Education, From The Capitol To The Classroom

Not 'Slowing Down,' Bennett Calls For More State Intervention Authority

    State education chief Tony Bennett wants the Indiana Department of Education stepping in to help failing schools much earlier — and he wants state law to be changed to compel earlier, more “proactive” interventions.

    Carolyn Harless/WFIU

    State superintendent Tony Bennett (center) answers a question from the audience about the state's intervention in George Washington Community High School in Indianapolis Wednesday with state school turnaround director Jim Larson (left) looking on.

    Bennett said so at a community meeting about the state’s takeover of T.C. Howe Community High School Wednesday night in Indianapolis, one of seven Indiana schools facing intervention after six consecutive years on the state’s failing schools list.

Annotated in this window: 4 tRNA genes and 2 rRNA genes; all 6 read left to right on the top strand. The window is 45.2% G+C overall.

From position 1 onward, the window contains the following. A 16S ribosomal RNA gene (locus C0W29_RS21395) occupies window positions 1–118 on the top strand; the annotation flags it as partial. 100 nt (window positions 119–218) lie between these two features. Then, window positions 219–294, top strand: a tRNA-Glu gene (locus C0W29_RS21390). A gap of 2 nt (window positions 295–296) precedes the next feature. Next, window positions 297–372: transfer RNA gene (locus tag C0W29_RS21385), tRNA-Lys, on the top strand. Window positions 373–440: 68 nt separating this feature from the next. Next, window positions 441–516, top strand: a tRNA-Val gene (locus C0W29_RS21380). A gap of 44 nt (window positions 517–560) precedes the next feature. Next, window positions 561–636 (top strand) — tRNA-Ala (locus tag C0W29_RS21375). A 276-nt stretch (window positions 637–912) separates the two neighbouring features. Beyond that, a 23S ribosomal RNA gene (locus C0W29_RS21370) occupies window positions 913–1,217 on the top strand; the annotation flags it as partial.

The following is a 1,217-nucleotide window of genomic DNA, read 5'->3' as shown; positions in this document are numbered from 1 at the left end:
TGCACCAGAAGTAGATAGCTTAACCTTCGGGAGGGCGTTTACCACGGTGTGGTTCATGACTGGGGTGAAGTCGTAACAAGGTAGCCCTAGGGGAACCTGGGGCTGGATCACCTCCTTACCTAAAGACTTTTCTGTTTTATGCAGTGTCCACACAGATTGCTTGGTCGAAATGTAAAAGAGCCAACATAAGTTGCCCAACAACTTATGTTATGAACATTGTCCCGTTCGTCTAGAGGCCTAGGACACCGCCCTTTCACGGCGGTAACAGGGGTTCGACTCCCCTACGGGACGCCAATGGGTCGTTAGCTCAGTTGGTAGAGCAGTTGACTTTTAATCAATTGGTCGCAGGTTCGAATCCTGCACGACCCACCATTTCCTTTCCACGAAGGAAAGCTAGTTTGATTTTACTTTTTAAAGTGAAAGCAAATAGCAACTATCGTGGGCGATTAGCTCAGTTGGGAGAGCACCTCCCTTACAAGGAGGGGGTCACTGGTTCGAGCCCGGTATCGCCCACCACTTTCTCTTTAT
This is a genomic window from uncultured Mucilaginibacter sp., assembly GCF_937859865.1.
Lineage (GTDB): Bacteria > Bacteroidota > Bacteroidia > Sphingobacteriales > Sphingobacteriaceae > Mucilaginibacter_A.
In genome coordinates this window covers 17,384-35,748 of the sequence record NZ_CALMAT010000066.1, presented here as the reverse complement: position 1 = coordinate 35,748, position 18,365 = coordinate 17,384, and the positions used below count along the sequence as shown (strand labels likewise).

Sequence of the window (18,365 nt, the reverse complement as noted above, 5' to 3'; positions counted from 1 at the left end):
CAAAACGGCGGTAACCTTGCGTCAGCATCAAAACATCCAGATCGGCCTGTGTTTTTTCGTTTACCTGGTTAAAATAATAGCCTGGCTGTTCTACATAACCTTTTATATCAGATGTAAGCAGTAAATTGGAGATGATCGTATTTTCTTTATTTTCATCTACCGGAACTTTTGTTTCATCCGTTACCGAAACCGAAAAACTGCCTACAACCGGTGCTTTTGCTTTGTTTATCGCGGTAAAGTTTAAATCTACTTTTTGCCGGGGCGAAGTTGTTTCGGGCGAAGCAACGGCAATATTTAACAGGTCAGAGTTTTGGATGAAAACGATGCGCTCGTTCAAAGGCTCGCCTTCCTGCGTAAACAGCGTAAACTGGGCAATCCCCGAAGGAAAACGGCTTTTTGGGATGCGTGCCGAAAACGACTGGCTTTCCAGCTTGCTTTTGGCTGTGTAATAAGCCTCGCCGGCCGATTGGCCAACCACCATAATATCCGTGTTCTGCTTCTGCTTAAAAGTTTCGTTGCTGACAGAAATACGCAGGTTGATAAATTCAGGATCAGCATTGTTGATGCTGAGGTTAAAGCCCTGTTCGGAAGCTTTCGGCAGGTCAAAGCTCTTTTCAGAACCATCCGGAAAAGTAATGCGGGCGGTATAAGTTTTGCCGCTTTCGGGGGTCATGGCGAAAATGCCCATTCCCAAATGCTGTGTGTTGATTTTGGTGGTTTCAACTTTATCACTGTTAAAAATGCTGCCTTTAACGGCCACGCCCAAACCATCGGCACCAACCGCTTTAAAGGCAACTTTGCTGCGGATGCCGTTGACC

Bennett told the roughly 65 community members in attendance the state cannot offer any “technical assistance” to schools it rates as failing until it’s been on academic probation for four years. Bennett says that’s too long.

    As we’ve reported, there are five schools which have been on academic probation four or five years straight. After the fifth year receiving this failing rating, state law compels the state to either take over the school, close it, or bring in outside groups to help turn the school around.

    Bennett told StateImpact after meeting Wednesday that he has no desire to slow down his push for more school accountability laws, even after state takeovers this year.

    “We don’t really as adults have the time to say ‘let’s compromise their educational experiences.’ So we’re going to push for improved accountability standards in the General Assembly, and we hope to provide proactive interventions sometime in the future,” Bennett said.


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